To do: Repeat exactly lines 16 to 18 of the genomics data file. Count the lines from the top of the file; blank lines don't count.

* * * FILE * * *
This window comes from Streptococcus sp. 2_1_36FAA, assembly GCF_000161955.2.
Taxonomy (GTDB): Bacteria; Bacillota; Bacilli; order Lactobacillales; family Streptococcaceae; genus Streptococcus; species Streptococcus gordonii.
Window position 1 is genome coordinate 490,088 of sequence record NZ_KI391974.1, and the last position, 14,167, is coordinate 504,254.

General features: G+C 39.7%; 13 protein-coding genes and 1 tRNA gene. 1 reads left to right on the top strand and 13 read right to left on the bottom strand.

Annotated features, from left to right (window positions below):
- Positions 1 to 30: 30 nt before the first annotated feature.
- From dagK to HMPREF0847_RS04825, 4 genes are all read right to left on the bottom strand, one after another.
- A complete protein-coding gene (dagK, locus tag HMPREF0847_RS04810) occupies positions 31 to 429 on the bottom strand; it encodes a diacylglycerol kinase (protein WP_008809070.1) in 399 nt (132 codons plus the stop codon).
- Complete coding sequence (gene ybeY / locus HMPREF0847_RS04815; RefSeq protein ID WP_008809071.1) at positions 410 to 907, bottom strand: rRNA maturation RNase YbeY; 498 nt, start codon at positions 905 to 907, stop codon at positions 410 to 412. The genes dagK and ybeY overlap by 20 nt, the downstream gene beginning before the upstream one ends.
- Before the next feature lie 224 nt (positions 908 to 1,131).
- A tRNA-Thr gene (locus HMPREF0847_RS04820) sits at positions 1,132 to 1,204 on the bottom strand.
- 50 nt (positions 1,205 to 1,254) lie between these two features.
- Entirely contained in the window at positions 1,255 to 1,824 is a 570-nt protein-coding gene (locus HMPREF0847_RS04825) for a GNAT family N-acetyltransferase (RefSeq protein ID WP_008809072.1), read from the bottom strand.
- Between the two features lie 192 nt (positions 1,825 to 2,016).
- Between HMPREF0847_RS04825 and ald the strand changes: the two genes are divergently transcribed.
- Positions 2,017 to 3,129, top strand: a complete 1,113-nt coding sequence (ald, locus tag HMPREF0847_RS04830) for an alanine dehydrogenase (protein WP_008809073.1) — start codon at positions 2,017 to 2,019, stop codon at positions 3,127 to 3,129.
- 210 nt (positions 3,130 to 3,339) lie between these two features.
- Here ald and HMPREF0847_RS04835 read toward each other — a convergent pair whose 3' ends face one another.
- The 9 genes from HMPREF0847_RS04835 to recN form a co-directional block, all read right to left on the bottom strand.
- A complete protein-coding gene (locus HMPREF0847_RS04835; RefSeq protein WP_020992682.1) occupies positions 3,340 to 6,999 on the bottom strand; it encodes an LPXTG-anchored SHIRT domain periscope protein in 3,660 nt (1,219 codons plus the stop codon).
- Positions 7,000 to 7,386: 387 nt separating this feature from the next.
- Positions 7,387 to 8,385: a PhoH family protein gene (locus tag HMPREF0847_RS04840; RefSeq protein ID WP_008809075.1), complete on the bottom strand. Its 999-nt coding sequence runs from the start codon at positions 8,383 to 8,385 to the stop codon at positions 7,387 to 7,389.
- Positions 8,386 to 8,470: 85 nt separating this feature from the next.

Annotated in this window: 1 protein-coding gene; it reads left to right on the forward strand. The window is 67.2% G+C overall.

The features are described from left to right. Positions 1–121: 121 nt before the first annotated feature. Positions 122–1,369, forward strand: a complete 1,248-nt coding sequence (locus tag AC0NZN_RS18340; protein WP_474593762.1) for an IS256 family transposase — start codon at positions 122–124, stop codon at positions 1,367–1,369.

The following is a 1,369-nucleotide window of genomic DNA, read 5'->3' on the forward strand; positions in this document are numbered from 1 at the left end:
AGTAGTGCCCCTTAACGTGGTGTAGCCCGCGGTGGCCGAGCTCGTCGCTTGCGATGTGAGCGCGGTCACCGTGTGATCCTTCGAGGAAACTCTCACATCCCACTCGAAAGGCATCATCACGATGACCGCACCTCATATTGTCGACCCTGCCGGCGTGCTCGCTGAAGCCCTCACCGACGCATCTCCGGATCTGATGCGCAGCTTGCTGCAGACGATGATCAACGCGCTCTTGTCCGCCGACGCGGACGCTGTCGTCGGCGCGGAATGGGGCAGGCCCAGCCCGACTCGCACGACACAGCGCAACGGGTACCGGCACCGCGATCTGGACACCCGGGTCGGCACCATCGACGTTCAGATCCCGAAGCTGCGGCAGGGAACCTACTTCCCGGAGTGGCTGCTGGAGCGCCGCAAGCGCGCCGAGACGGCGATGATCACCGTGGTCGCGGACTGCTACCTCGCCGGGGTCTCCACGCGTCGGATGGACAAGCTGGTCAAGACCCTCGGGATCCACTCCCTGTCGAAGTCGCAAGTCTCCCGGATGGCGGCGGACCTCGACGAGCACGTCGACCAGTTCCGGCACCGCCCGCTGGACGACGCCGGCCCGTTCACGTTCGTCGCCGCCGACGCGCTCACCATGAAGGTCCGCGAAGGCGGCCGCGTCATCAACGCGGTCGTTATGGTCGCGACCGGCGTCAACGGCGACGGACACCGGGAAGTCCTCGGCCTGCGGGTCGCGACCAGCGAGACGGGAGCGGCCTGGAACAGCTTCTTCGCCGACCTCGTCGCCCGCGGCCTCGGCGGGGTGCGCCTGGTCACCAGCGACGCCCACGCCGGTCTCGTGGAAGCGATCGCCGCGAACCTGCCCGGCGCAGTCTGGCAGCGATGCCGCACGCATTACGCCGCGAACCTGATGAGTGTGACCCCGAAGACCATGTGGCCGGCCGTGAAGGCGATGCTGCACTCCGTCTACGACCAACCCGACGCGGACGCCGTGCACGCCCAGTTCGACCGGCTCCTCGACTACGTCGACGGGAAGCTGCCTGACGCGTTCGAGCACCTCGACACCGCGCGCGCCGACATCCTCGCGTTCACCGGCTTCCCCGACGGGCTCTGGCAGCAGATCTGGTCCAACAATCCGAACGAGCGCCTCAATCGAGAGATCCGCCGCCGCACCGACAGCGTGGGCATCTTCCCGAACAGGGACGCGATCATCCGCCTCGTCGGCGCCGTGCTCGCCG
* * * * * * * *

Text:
- Positions 2,017 to 3,129, top strand: a complete 1,113-nt coding sequence (ald, locus tag HMPREF0847_RS04830) for an alanine dehydrogenase (protein WP_008809073.1) — start codon at positions 2,017 to 2,019, stop codon at positions 3,127 to 3,129.
- 210 nt (positions 3,130 to 3,339) lie between these two features.
- Here ald and HMPREF0847_RS04835 read toward each other — a convergent pair whose 3' ends face one another.